The Turnbull Government has carefully considered the Referendum Council’s call to amend the Constitution to provide for a national Indigenous representative assembly to constitute a “Voice to Parliament”.
The Government does not believe such an addition to our national representative institutions is either desirable or capable of winning acceptance in a referendum.
Our democracy is built on the foundation of all Australian citizens having equal civic rights - all being able to vote for, stand for and serve in either of the two chambers of our national Parliament - the House of Representatives and the Senate.
A constitutionally enshrined additional representative assembly for which only Indigenous Australians could vote for or serve in is inconsistent with this fundamental principle.
It would inevitably become seen as a third chamber of Parliament. The Referendum Council noted the concerns that the proposed body would have insufficient power if its constitutional function was advisory only.
The Referendum Council provided no guidance as to how this new representative assembly would be elected or how the diversity of Indigenous circumstance and experience could be fairly or democratically represented.
Moreover, the Government does not believe such a radical change to our constitution’s representative institutions has any realistic prospect of being supported by a majority of Australians in a majority of States.
The Government believes that any proposal for constitutional change should conform to the principles laid down by the 2012 Expert Panel, namely that any proposal should “be capable of being supported by an overwhelming majority of Australians from across the political and social spectrums”.
The Referendum Council said the Voice to Parliament was a “take it or leave it” proposal for the Parliament and the Australian people. We do not agree.
The Council’s proposal for an Indigenous representative assembly, or Voice, is new to the discussion about Constitutional change, and dismissed the extensive and valuable work done over the past decade - largely with bipartisan support.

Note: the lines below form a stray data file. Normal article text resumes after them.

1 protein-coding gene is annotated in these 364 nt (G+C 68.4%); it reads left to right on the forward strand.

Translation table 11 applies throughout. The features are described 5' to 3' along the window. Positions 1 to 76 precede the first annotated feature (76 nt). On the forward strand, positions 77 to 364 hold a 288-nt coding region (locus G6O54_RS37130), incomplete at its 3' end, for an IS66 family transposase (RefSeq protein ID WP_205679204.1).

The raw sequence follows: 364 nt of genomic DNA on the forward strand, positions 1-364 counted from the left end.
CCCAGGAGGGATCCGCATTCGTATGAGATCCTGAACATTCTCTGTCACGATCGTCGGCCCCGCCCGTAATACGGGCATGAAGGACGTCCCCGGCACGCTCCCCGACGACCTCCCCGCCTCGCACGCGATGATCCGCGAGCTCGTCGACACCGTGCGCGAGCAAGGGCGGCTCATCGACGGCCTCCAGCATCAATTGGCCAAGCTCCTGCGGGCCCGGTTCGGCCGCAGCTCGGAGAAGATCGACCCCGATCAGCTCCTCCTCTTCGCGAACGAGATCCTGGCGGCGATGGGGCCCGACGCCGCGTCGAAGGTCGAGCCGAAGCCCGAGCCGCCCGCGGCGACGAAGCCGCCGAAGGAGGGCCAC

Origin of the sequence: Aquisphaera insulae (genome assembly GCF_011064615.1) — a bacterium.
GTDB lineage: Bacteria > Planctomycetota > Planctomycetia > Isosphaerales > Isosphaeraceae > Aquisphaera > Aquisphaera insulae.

We are confident that we can build on that work and develop Constitutional amendments that will unite our nation rather than establish a new national representative assembly open to some Australians only.
The challenge remains to find a Constitutional amendment that will succeed, and which does not undermine the universal principles of unity, equality and “one person one vote”.
We have listened to the arguments put forward by proponents of the Voice, and both understand and recognise the desire for Aboriginal and Torres Strait Islander Australians to have a greater say in their own affairs.
We acknowledge the values and the aspirations which lie at the heart of the Uluru Statement. People who ask for a voice feel voiceless or feel like they’re not being heard. We remain committed to finding effective ways to develop stronger local voices and empowerment of local people.
Our goal should be to see more Aboriginal and Torres Strait Islander Australians serving in the House and the Senate - members of a Parliament which is elected by all Australians.
The Government has written in response to Mr Shorten’s call for a Joint Select Committee, and have asked that the committee considers the recommendations of the existing bodies of work developed by the Expert Panel (2012), the Joint Select Committee on Recognition of Aboriginal and Torres Strait Islander Peoples (2015) and the Referendum Council report (2017).
The Coalition continues to aim to work in a bipartisan way to support Constitutional recognition.